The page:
Back in the days before it was illegal to get your hair cut or buy clothes, we were all very worried about Britain leaving the European Union. The cost of things will go up, we were warned. People seem less worried about that now that it’s not possible to buy those things in the first place. Still, our relationship with our nearest neighbour is going to come into sharp focus over the coming weeks.
Dramatists and documentary-makers this week shone a light on some of the darker chapters of that relationship. First up was the return of The Crown. The Netflix drama follows the trials and tribulations of a London family headed by Elizabeth and her husband and cousin Philip. Through long centuries of conquests and inter-marriages, Elizabeth and Philip own Britain.
An underlying premise of the series is that it is quite difficult to be a queen. People always want to line up and have you inspect them when all you want to do is ride around on horseback through all those countries you own. The queen (Olivia Colman) sits forlorn in a dining room the size of Naas town centre, weighed down by tradition and jewellery, her eyes cursing the life bestowed on her. “Poor queen,” we say, “she’ll never realise her dream of toiling in the service industry so long as those dastardly taxpayers insist on buying her palaces.”
The Crown is a show I didn’t think I’d like but I became an unlikely convert to its slick storytelling, if not to the system of government it portrays. It reels you in through its combination of historical study and dysfunctional family life. The Crown is essentially an episode of EastEnders written by Diarmaid Ferriter.
The new series sees the introduction of another strong female character, namely Margaret Thatcher. The queen is very taken with her new prime minister. She watches her on television with a giddy gleam in her eye the rest of us only get when Professor Luke O’Neill appears on the news. The acting, as ever, is faultless. Gillian Anderson does an impersonation of Maggie Thatcher so good she should probably be in Fine Gael.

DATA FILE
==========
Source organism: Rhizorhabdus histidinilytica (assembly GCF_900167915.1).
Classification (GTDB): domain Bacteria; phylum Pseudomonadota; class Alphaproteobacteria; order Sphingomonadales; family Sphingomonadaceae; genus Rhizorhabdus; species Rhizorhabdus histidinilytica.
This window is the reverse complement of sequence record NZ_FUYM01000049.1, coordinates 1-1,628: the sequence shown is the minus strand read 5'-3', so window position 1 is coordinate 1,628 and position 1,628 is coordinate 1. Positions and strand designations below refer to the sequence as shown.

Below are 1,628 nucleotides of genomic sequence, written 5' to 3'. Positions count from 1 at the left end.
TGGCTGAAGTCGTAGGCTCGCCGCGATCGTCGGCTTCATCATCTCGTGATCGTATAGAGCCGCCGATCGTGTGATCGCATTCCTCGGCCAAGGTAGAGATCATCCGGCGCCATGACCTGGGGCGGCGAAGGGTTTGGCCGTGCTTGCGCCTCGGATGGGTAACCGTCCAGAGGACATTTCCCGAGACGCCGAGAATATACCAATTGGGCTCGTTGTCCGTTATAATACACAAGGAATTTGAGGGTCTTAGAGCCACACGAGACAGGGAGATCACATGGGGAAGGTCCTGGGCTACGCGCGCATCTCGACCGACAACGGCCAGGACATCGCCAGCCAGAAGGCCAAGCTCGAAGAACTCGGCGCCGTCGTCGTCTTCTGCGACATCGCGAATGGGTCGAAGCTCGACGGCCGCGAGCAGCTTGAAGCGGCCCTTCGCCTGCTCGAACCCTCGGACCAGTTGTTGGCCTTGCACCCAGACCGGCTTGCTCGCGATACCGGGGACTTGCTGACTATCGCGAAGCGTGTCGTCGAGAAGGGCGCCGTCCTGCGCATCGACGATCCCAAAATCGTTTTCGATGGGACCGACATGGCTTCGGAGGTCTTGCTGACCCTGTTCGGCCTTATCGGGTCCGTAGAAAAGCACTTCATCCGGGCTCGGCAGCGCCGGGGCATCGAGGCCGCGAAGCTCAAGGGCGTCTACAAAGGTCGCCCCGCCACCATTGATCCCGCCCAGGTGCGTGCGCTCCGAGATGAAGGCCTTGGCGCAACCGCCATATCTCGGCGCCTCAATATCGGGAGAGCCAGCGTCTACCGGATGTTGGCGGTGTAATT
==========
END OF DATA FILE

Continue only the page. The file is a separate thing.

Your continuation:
The Crown often deals with the bureaucracy of monarchy but the first episode of the new series dealt with darker matters when Lord Mountbatten, mentor to the young Prince Charles, is killed by the IRA along with the mother of his son-in-law, his grandson and local boy Paul Maxwell. The episode successfully creates tension and drama in the immediate build-up to the murder, rapidly flicking between scenes of the queen hunting pheasant, Prince Charles fishing for salmon and unnamed IRA men waiting for the elderly royal to enter their trap.
Disappointingly, the tension dissipates almost immediately. The funeral is, somewhat confusingly, spliced together with footage from civil rights rallies. Almost before the church has emptied, the queen has gone back to cheering on horses, while Prince Charles is chatting-up a young blonde named Diana.
The tension certainly is maintained in Bloody Sunday 1920, RTÉ’s excellent documentary on the events of November 21, 1920, precisely a century ago today. A day that began like any other ended with 30 dead bodies lying around Dublin and the history of these islands changed forever.
The documentary opens with IRA members gathering early that morning. Such was the secrecy of the day’s plans that many of the IRA men themselves did not know what their mission was.
The reality of that mission is not romanticised in this documentary. Unarmed men were shot in their beds with their wives and children begging for mercy. Although it is only hinted at here, several of that morning’s assassins struggled in later life most likely because of that fateful day. The focus then shifts to Croke Park, where a morning of targeted assassinations turns to an afternoon of indiscriminate murder. The British army is ordered to shoot anybody who runs away from them, neglecting to realise that the sight of multiple army units arriving at the venue would lead to pretty much everybody running. Within 90 seconds, 14 civilians were dead.
The events of Bloody Sunday are familiar to most people. What makes this documentary stand out is the reliance on family members to tell the story. Grandchildren and other relatives speak of those who lost their lives both in the morning and afternoon. It humanises the victims and reminds us that Bloody Sunday was not just a historical event but a day when families were inflicted with great pain that lasted for decades. The last word is given to Nancy Dillon, whose father James Matthews was shot dead in Croke Park six months before she was born. “It was a terrible time for all,” she says. Never was a truer word spoken.
From historical conflict to modern-day tragedy. On Monday, Channel 4 brought us Lockdown Chaos: How the Government Lost Control. The programme was based largely on secret filming by an undercover reporter at a Covid testing facility run by Randox on the outskirts of Belfast.
This filming showed a team of extremely busy young people trying to unpack a seemingly never-ending stack of boxes containing Covid tests from across the UK. Under immense pressure, sometimes tests allegedly and accidentally ended up in the bin. Sometimes the test tubes were leaking upon arrival.
The programme was billed as a study of how the British government lost control of the pandemic. In reality, it highlighted the logistical challenges facing people trying to process hundreds of thousands of tests rather than the political decisions that led to so many of those tests being positive. That is an issue dramatists and documentary-makers of the future will no doubt grapple with for many years to come.
John Boland is away